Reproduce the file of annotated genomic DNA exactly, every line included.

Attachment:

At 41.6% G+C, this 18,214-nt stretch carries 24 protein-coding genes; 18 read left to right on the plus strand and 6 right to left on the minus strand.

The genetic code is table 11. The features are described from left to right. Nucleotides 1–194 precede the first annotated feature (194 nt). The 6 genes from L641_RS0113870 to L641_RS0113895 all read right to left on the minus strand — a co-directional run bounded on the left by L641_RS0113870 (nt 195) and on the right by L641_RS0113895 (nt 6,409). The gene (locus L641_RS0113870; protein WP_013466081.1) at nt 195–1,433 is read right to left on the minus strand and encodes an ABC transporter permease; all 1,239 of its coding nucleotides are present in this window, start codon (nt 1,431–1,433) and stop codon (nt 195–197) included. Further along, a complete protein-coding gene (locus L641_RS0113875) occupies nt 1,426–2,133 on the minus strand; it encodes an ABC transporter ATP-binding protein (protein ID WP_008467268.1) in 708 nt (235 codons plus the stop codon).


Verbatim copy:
At 41.6% G+C, this 18,214-nt stretch carries 24 protein-coding genes; 18 read left to right on the plus strand and 6 right to left on the minus strand.

The genetic code is table 11. The features are described from left to right. Nucleotides 1–194 precede the first annotated feature (194 nt). The 6 genes from L641_RS0113870 to L641_RS0113895 all read right to left on the minus strand — a co-directional run bounded on the left by L641_RS0113870 (nt 195) and on the right by L641_RS0113895 (nt 6,409). The gene (locus L641_RS0113870; protein WP_013466081.1) at nt 195–1,433 is read right to left on the minus strand and encodes an ABC transporter permease; all 1,239 of its coding nucleotides are present in this window, start codon (nt 1,431–1,433) and stop codon (nt 195–197) included. Further along, a complete protein-coding gene (locus L641_RS0113875) occupies nt 1,426–2,133 on the minus strand; it encodes an ABC transporter ATP-binding protein (protein ID WP_008467268.1) in 708 nt (235 codons plus the stop codon).